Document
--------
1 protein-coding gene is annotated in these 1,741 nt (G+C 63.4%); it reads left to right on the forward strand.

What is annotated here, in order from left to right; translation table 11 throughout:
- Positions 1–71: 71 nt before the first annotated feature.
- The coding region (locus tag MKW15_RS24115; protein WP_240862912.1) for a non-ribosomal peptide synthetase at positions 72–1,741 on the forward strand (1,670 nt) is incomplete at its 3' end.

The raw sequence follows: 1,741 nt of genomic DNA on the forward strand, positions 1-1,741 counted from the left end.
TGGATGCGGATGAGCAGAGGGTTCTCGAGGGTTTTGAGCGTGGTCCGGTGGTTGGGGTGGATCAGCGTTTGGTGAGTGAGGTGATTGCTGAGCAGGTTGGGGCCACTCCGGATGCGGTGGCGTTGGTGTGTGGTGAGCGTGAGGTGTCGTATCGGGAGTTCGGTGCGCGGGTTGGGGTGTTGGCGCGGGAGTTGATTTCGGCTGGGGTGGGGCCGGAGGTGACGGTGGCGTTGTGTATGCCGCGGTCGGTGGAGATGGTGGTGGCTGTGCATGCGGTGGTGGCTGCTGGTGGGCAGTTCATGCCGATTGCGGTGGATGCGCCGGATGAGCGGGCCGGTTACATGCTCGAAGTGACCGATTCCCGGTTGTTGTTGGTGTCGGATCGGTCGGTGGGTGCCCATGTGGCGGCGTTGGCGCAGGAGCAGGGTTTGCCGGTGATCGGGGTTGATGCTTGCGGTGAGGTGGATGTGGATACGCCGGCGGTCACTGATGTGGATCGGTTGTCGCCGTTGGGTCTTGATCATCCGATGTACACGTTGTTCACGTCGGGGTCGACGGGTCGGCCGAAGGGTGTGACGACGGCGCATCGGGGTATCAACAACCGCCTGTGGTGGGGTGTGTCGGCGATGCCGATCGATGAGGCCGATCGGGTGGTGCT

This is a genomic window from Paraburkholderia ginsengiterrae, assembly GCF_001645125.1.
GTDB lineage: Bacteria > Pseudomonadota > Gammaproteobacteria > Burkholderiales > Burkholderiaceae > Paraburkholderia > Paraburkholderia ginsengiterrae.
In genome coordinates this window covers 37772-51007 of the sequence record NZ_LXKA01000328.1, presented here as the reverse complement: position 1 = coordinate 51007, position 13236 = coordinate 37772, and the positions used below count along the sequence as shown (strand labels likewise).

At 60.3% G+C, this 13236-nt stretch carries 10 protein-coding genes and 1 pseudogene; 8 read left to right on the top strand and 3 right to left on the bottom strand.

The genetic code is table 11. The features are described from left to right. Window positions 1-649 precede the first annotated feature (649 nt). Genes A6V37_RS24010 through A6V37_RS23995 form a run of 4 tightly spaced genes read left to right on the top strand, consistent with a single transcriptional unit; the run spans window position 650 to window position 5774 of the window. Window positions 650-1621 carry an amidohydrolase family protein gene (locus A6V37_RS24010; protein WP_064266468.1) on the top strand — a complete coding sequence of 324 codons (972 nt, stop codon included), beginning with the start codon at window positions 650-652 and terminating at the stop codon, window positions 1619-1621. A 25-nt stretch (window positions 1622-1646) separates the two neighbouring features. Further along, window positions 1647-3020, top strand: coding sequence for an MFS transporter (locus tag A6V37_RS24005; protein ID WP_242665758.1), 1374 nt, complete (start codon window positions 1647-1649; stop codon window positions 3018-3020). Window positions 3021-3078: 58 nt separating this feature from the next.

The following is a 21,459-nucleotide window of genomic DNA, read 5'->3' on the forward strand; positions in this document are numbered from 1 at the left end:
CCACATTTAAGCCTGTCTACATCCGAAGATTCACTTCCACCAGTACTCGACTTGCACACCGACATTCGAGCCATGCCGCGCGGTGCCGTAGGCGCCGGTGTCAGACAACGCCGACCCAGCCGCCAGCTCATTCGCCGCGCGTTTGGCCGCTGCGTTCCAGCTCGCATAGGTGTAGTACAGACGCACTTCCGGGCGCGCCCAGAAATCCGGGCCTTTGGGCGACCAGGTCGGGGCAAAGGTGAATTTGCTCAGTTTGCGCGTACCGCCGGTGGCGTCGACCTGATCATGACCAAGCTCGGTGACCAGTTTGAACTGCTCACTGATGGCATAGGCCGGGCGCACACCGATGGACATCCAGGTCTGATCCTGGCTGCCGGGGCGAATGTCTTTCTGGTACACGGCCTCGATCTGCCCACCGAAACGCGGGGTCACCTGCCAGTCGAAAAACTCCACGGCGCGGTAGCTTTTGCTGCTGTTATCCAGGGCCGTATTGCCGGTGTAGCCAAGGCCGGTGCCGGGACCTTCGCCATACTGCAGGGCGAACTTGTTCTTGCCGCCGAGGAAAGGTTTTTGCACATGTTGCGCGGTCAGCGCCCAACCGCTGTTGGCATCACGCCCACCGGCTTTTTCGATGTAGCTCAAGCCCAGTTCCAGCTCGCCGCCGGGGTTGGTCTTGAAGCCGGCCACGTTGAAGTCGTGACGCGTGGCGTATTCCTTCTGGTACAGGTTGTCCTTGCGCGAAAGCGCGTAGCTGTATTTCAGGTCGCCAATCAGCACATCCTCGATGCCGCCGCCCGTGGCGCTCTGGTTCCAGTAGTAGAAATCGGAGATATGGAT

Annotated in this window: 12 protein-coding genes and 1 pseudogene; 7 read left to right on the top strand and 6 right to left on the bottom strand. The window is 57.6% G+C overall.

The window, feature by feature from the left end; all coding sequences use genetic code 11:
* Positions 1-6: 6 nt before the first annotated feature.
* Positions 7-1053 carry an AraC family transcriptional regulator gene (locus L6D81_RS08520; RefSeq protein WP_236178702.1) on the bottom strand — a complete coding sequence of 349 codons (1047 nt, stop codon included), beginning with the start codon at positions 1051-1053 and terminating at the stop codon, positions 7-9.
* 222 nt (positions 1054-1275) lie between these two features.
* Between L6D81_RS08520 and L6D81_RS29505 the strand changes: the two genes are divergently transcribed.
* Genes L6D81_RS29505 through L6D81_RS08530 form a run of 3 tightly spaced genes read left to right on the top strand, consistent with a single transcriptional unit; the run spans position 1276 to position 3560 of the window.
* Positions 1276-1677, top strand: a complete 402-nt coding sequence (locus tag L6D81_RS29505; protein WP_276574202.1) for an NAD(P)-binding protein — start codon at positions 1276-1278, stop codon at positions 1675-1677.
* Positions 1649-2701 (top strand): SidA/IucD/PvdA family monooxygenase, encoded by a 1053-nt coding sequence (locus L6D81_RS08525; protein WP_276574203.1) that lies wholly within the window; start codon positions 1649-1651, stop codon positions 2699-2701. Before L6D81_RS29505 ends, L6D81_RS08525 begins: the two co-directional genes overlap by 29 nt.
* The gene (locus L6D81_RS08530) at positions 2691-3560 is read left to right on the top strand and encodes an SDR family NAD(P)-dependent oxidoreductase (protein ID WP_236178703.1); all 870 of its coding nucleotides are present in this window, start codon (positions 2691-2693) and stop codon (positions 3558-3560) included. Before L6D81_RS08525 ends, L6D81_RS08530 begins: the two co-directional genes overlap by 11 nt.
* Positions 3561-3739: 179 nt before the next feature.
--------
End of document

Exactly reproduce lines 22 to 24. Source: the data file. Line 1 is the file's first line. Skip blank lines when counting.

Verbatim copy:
* Positions 1649-2701 (top strand): SidA/IucD/PvdA family monooxygenase, encoded by a 1053-nt coding sequence (locus L6D81_RS08525; protein WP_276574203.1) that lies wholly within the window; start codon positions 1649-1651, stop codon positions 2699-2701. Before L6D81_RS29505 ends, L6D81_RS08525 begins: the two co-directional genes overlap by 29 nt.
* The gene (locus L6D81_RS08530) at positions 2691-3560 is read left to right on the top strand and encodes an SDR family NAD(P)-dependent oxidoreductase (protein ID WP_236178703.1); all 870 of its coding nucleotides are present in this window, start codon (positions 2691-2693) and stop codon (positions 3558-3560) included. Before L6D81_RS08525 ends, L6D81_RS08530 begins: the two co-directional genes overlap by 11 nt.
* Positions 3561-3739: 179 nt before the next feature.